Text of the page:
We all have a limp that relentlessly dogs our steps, causing us at times to be dog-tired as we work against our limp in order to keep our lives sufficiently erect. For some of us, our limp is so slight and relatively minor that it’s really quite difficult to detect. For others of us it’s blatantly obvious, causing us to lurch through life with unsteady and uncertain steps. To whatever degree we limp, we all walk with a limp.
There are those of us whose limp is clearly physical, rendering its effect on our cadence as painfully obvious. Then there are those of us whose limp is emotional, or relational, or spiritual. It might find its origins in a relationship gone bad, or a life gone nowhere, or hope gone away. The possibilities are as endless as the ways in which each of us limp. But we all walk with a limp.
Shep – Running with a Limp
His name was Bob Shepherd. My Dad called him “Shep” for short. The name stuck with him throughout the length of their friendship, ultimately going to the grave with both of them. Dad and Shep mutually shared an array of marvelous life experiences that made them the best of friends.
Shep’s limp was polio. His left leg hung a full three inches shorter than his right leg, profoundly throwing his body from left to right with a heavy pendulum-like cadence that should have toppled him with each step. But Shep mastered his limp in a manner that his cadence was a match for anyone who would walk the road of the life with him. Indeed, Shep walked with a limp. But as Shep found out, a limp need not be limiting.
Our limps carry an assumption. And typically the assumption is that the limp will be limiting despite the limit of our efforts to make it otherwise. Our goal is to limit how limiting we think our limp might be. It’s all about minimizing the limp which casts the limp always and forever as a disability and a liability, thereby completely robbing it of possibility.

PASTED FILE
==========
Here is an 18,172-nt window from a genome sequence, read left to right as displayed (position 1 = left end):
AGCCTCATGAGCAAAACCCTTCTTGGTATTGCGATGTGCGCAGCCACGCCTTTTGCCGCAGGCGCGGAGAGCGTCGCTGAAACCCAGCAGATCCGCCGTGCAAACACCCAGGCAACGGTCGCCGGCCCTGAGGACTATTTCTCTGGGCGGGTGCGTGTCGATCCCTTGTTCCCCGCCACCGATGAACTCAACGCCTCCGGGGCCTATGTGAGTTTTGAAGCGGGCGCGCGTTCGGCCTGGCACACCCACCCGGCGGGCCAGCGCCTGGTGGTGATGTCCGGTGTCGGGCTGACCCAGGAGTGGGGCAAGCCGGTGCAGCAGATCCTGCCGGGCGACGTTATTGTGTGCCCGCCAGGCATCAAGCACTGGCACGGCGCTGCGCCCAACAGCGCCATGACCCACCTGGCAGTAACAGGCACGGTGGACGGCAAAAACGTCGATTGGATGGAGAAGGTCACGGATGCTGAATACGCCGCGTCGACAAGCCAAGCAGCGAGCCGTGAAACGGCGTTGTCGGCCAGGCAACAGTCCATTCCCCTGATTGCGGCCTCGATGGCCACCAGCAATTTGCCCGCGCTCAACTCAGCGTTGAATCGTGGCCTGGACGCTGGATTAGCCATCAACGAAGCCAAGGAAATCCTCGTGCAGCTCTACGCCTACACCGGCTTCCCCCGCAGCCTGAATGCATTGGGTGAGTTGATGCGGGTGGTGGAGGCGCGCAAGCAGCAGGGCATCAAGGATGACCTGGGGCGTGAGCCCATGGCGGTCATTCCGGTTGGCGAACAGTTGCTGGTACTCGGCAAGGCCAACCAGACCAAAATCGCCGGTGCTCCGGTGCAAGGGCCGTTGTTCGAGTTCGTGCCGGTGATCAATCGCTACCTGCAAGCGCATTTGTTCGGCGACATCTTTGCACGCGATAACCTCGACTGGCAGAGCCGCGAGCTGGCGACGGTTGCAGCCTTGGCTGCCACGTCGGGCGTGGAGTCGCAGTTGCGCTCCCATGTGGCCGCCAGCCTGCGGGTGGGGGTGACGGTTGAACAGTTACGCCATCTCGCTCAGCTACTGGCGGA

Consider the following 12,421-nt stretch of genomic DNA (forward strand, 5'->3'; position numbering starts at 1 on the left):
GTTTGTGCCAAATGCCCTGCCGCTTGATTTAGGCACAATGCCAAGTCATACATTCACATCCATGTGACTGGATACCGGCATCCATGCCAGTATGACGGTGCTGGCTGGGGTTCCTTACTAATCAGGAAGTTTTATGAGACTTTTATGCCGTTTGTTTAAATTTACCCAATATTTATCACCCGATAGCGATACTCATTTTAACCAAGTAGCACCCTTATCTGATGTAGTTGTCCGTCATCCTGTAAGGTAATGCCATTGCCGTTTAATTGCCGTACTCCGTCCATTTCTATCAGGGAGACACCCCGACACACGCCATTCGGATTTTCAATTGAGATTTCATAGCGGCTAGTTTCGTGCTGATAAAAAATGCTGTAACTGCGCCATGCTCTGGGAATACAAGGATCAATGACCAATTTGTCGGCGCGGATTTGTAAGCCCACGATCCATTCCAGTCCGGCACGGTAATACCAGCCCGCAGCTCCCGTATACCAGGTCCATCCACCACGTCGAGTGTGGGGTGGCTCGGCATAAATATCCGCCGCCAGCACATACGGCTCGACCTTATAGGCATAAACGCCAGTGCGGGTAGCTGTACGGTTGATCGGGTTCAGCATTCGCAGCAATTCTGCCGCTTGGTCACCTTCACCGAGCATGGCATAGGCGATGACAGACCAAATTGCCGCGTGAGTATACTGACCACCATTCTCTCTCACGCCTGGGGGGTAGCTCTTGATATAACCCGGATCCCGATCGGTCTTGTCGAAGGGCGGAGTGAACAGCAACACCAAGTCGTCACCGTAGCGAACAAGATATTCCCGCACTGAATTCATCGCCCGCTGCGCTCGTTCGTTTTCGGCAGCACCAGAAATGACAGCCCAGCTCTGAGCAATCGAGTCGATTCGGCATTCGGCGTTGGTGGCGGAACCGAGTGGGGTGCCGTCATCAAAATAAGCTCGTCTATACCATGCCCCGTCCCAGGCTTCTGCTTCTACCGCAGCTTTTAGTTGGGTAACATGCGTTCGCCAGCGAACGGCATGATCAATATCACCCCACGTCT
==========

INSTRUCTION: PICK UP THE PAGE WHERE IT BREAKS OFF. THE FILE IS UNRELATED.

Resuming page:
Getting Close to Normal
Or we set about the task of defining “normal,” and we determine that whatever “normal” is, we’re not normal. Then we determine exactly how far our limp has put us from “normal.” It becomes a grand crusade to get as close to “normal” as we can, rather than understanding that we can create an entirely “new normal” that can be far more impressive than the bland “normal” that we’re chasing.
For some of us we surrender to our limp, feeling that the nature of our limp is forever beyond our ability to offset in any manner despite our most aggressive efforts to do so. We grieve whatever loss our limp has thrust into our lives, and we chart a defeated future that’s now mapped out by whatever our limp happens to be.
The Possibilities of the Limp
Is it possible that our limp is the very thing that allows us to run? And without a limp, could we in reality run? Have we been so entangled in assumptions, and so enslaved to some definition of normal, and have we embraced a defeated posture of surrender for so long that we’ve missed the potential inherent in the limp? Is a limp the very thing that distinguishes us from others in a way that gives us a powerful platform from which to influence others? Does a limp give us distinctive experiences that others will never have the privilege of experiencing? Could it be that such a glimpse dramatically expands our view of life, while our limp profoundly extends our experience of life? If so, then our limp could very well be the greatest gift and the most profound opportunity that will beset this life of ours. Like Shep, we can run with a limp.
Limp and Legacy
Our limp could potentially be one of the greatest assets that we will ever possess. And so as we consider our limps, it is my hope that we see the tremendous possibilities in them and the privilege of having them. Like Shep, may we master our limp in a manner that our cadence is a match for anyone who would walk the road of the life with us. May we run with a limp in a way that we could never do so without one.